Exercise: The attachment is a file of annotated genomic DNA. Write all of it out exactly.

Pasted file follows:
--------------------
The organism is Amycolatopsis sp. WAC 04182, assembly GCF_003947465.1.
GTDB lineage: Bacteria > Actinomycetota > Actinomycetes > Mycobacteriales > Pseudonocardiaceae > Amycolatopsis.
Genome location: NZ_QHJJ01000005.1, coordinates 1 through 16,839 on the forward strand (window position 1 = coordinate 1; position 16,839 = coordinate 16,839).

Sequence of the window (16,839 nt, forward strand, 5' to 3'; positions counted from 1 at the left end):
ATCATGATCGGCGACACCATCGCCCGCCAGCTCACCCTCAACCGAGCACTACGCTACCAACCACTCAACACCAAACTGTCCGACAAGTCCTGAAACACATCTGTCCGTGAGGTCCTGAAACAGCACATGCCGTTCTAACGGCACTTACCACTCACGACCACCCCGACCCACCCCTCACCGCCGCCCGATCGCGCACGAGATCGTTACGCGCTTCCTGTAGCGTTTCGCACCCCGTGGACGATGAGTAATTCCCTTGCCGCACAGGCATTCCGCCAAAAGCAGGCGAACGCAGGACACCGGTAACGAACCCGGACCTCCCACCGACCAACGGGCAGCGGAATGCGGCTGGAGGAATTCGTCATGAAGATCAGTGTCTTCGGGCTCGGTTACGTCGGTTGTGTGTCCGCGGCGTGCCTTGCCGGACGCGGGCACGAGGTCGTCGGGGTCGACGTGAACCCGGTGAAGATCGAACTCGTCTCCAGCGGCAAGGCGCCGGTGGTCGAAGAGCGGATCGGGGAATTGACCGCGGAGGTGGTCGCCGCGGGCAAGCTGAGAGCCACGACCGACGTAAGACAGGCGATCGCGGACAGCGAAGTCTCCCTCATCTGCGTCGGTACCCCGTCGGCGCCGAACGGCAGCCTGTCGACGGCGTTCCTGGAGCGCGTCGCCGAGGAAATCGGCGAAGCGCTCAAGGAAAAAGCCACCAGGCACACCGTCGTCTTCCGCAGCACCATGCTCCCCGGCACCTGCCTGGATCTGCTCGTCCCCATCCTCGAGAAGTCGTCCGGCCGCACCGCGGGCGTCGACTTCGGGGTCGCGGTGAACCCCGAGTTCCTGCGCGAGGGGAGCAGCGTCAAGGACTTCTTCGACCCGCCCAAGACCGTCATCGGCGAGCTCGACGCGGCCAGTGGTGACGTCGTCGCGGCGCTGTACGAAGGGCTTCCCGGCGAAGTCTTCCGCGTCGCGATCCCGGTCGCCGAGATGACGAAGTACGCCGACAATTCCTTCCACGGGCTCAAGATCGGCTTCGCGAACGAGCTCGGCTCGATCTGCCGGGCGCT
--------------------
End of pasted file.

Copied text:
The organism is Amycolatopsis sp. WAC 04182, assembly GCF_003947465.1.
GTDB lineage: Bacteria > Actinomycetota > Actinomycetes > Mycobacteriales > Pseudonocardiaceae > Amycolatopsis.
Genome location: NZ_QHJJ01000005.1, coordinates 1 through 16,839 on the forward strand (window position 1 = coordinate 1; position 16,839 = coordinate 16,839).

Sequence of the window (16,839 nt, forward strand, 5' to 3'; positions counted from 1 at the left end):
ATCATGATCGGCGACACCATCGCCCGCCAGCTCACCCTCAACCGAGCACTACGCTACCAACCACTCAACACCAAACTGTCCGACAAGTCCTGAAACACATCTGTCCGTGAGGTCCTGAAACAGCACATGCCGTTCTAACGGCACTTACCACTCACGACCACCCCGACCCACCCCTCACCGCCGCCCGATCGCGCACGAGATCGTTACGCGCTTCCTGTAGCGTTTCGCACCCCGTGGACGATGAGTAATTCCCTTGCCGCACAGGCATTCCGCCAAAAGCAGGCGAACGCAGGACACCGGTAACGAACCCGGACCTCCCACCGACCAACGGGCAGCGGAATGCGGCTGGAGGAATTCGTCATGAAGATCAGTGTCTTCGGGCTCGGTTACGTCGGTTGTGTGTCCGCGGCGTGCCTTGCCGGACGCGGGCACGAGGTCGTCGGGGTCGACGTGAACCCGGTGAAGATCGAACTCGTCTCCAGCGGCAAGGCGCCGGTGGTCGAAGAGCGGATCGGGGAATTGACCGCGGAGGTGGTCGCCGCGGGCAAGCTGAGAGCCACGACCGACGTAAGACAGGCGATCGCGGACAGCGAAGTCTCCCTCATCTGCGTCGGTACCCCGTCGGCGCCGAACGGCAGCCTGTCGACGGCGTTCCTGGAGCGCGTCGCCGAGGAAATCGGCGAAGCGCTCAAGGAAAAAGCCACCAGGCACACCGTCGTCTTCCGCAGCACCATGCTCCCCGGCACCTGCCTGGATCTGCTCGTCCCCATCCTCGAGAAGTCGTCCGGCCGCACCGCGGGCGTCGACTTCGGGGTCGCGGTGAACCCCGAGTTCCTGCGCGAGGGGAGCAGCGTCAAGGACTTCTTCGACCCGCCCAAGACCGTCATCGGCGAGCTCGACGCGGCCAGTGGTGACGTCGTCGCGGCGCTGTACGAAGGGCTTCCCGGCGAAGTCTTCCGCGTCGCGATCCCGGTCGCCGAGATGACGAAGTACGCCGACAATTCCTTCCACGGGCTCAAGATCGGCTTCGCGAACGAGCTCGGCTCGATCTGCCGGGCGCT